A group of scientists from Montana are studying a section of the Rim Fire burn scar near Crane Flat in Yosemite National Park, focusing on forest composition, tree mortality and fuel accumulation since the devastating 2013 megablaze burned more than 400 square miles in the Central Sierra.
Psilocybin — a hallucinogenic compound derived from magic mushrooms — may offer a possible new avenue for antidepressant research, according to a new study.
by Brady Raymond
In the hustle and bustle of urban living an often unnoticed world exits on the ground amongst the duff and high on branch and tree. As other forms of life are winding down for the season many species of fungi begin to stir. Dormant through the hot dry months of summer, the fall rains bring forth a variety of mushrooms in many forms, shapes and colors. It is easy for the new mushroom hunter to get discouraged when hearing fantastic tails of bucket loads of edibles found on faraway mountain slopes, especially if they lack the means to get to these mushroom wonderlands. Yet opportunity abounds in our urban environment for someone who wants to hone their skill in photography, identification and just simply finding these things.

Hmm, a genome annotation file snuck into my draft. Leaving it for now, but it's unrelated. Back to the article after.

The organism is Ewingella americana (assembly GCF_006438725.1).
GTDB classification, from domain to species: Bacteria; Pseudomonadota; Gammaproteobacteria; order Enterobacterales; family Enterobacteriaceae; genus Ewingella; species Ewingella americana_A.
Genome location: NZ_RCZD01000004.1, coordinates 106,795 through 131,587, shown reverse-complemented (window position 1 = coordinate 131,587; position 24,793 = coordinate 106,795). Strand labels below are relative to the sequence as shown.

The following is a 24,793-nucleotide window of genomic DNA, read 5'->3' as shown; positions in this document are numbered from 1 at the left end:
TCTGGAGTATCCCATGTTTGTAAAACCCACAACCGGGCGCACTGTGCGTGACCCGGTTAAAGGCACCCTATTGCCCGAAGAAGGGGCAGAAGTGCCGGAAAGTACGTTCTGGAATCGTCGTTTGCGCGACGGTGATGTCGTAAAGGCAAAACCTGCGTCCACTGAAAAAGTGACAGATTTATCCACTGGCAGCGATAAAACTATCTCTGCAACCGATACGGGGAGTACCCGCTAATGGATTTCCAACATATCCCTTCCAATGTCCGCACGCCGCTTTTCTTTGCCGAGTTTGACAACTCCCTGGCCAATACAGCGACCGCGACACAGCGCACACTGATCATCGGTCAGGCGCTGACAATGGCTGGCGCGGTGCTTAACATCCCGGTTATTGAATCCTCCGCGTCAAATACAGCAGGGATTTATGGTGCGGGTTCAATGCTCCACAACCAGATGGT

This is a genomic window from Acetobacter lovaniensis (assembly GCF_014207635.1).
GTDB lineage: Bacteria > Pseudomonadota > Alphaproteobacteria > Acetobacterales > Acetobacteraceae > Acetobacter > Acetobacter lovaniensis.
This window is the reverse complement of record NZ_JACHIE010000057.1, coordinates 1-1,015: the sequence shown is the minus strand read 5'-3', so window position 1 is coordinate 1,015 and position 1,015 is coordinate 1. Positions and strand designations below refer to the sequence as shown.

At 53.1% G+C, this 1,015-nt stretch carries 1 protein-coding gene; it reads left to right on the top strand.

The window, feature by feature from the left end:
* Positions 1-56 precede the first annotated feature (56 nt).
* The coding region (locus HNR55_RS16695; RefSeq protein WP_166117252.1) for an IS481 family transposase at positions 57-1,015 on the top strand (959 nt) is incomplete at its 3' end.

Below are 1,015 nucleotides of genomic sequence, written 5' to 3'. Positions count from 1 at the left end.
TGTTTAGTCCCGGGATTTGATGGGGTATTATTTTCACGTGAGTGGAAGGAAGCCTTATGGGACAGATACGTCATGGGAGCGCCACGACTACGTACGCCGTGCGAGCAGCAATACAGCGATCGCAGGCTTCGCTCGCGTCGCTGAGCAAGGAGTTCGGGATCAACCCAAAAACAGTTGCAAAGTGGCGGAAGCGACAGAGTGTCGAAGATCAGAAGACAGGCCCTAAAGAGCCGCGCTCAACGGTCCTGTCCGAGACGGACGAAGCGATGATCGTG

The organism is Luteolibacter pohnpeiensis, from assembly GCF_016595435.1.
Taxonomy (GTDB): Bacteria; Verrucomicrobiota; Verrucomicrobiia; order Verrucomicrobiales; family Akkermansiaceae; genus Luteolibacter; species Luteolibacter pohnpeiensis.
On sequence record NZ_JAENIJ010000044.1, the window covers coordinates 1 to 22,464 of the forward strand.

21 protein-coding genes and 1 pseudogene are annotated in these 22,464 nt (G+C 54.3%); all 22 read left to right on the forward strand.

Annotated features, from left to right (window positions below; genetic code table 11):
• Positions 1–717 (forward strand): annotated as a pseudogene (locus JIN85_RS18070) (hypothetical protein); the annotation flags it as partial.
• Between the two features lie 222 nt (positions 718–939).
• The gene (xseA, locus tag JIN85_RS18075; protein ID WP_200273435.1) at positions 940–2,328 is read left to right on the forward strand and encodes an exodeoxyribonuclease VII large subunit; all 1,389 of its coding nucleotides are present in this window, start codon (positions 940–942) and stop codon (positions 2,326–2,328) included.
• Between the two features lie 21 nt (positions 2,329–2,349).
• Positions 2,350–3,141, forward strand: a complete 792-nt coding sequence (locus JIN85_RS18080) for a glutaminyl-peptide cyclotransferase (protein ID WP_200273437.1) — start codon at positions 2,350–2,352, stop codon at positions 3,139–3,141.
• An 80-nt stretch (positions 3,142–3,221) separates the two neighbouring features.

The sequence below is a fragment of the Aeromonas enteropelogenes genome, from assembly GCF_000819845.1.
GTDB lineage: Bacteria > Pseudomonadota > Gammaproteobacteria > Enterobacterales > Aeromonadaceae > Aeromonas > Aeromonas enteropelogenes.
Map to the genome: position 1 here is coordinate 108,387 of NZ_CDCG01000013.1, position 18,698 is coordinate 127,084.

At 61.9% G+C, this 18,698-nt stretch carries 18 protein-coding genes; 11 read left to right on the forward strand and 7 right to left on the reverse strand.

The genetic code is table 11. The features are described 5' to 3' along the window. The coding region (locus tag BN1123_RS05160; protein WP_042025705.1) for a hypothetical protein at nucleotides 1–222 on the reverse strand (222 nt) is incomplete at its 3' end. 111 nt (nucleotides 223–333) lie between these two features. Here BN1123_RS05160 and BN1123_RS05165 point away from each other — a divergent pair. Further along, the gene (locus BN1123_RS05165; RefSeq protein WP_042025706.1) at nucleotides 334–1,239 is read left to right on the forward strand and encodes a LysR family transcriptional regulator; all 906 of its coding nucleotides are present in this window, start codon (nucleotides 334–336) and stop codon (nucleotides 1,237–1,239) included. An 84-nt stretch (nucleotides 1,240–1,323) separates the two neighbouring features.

In Seattle the obvious place to look would be any of the cities many parks, large or small there is plenty to be found. Remember though, in the city of Seattle it is illegal to pick mushrooms or otherwise remove them from the parks; this goes for plants, rocks and pretty much anything. I wonder though, how hard they would come down on you with shoes full of sand from a day at Golden Gardens tromping around on the beach, or a twig caught in your hair from a hike through the trails. Aside from city parks there are lots of places to look for mushrooms like people’s yards (with permission of course), plantings in parking lots and pretty much anywhere else you could think of that may harbor a fungal find. There are many micro-environments in the city to explore, and many different species in those environment to be found. Keep your eyes peeled, a great photo could literally be just around the corner.